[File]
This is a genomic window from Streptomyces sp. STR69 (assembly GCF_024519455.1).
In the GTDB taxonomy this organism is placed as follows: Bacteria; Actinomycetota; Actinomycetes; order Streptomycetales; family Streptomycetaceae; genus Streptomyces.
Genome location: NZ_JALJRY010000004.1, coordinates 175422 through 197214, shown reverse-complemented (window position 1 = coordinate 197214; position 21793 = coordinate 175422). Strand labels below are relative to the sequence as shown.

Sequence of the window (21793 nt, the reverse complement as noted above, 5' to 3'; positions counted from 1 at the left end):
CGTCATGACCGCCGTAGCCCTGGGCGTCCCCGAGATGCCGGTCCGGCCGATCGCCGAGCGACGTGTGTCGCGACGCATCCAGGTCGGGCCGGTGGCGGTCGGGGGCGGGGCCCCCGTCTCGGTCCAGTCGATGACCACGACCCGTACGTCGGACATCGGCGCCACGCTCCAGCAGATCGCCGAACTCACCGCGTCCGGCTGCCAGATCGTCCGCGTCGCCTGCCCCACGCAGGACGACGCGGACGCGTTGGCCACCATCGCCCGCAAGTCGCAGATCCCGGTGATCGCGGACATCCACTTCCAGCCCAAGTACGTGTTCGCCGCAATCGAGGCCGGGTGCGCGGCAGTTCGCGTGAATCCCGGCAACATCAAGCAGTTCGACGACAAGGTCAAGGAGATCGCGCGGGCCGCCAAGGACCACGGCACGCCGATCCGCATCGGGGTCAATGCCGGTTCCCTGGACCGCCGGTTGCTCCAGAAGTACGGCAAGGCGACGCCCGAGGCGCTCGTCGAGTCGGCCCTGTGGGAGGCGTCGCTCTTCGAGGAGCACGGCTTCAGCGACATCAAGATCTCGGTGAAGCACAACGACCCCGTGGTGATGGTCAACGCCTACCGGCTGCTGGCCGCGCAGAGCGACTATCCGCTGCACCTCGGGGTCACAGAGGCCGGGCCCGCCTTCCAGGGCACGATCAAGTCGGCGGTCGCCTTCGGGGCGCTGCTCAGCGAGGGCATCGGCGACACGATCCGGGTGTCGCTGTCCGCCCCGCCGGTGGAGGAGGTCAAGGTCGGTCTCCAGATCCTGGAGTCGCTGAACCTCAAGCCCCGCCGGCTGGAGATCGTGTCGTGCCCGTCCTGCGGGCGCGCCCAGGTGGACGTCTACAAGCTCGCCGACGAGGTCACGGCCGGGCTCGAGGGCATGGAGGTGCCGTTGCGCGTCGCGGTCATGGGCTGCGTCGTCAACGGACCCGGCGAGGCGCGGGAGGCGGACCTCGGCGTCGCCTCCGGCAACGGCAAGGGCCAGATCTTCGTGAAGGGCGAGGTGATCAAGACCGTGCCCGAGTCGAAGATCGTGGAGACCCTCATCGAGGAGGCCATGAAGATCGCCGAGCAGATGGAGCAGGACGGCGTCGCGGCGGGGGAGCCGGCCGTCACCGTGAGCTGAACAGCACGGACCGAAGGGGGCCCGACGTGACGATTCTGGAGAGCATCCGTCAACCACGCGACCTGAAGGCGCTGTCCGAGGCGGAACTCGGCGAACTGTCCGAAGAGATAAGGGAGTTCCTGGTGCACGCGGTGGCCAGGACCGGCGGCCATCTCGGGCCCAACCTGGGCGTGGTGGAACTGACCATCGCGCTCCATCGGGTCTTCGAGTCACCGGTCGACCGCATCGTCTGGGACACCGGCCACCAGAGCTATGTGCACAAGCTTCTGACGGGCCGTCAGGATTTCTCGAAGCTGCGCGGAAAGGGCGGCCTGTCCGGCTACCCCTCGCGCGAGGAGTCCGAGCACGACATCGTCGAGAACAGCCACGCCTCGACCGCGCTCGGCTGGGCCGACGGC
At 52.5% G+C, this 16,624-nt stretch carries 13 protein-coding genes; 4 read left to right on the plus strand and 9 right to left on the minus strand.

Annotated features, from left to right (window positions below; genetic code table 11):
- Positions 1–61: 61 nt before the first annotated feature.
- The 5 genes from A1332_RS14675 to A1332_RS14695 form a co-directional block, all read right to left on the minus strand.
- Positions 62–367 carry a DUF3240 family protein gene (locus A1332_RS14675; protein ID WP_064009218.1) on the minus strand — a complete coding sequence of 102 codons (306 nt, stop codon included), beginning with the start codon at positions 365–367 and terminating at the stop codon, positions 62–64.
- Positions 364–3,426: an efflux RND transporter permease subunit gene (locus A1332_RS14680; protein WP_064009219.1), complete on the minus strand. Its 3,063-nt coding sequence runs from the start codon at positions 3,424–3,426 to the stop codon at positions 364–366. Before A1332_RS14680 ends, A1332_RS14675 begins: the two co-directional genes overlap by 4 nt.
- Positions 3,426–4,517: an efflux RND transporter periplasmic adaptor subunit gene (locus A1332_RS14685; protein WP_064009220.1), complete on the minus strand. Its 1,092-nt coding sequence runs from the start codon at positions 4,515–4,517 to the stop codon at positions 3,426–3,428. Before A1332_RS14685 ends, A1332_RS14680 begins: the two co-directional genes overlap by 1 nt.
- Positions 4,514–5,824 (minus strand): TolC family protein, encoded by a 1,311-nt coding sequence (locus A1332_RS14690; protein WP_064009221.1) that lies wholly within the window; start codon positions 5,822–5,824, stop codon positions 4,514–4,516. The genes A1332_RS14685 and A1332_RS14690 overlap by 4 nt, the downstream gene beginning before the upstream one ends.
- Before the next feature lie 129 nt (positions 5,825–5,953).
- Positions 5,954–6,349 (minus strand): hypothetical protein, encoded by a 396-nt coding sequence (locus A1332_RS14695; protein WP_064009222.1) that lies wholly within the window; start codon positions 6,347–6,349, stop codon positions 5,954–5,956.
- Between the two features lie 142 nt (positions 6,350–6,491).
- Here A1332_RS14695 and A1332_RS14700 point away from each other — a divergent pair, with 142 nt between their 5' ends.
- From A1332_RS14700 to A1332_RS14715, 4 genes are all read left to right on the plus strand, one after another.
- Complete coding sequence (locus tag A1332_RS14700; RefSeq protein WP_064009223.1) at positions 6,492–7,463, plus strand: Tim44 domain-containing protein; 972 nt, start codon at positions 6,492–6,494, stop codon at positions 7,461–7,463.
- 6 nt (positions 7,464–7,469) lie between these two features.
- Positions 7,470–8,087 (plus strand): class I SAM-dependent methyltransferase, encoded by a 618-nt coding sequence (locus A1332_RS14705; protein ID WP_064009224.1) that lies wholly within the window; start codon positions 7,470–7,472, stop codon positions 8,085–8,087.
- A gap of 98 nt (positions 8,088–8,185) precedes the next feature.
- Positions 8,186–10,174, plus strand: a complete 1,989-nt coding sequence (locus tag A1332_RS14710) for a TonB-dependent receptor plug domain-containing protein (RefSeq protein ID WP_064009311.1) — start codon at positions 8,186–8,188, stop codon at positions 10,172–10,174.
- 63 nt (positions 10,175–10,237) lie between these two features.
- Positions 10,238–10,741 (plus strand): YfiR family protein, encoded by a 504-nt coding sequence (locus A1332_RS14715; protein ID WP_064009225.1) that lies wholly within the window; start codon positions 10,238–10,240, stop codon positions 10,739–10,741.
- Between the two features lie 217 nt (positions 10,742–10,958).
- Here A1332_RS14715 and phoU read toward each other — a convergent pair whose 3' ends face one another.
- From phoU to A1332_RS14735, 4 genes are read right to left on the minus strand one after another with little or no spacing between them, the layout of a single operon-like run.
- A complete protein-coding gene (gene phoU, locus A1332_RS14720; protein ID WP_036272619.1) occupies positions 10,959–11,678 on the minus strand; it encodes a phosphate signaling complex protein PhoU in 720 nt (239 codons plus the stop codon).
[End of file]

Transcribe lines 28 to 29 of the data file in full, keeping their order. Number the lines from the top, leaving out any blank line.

- From phoU to A1332_RS14735, 4 genes are read right to left on the minus strand one after another with little or no spacing between them, the layout of a single operon-like run.
- A complete protein-coding gene (gene phoU, locus A1332_RS14720; protein ID WP_036272619.1) occupies positions 10,959–11,678 on the minus strand; it encodes a phosphate signaling complex protein PhoU in 720 nt (239 codons plus the stop codon).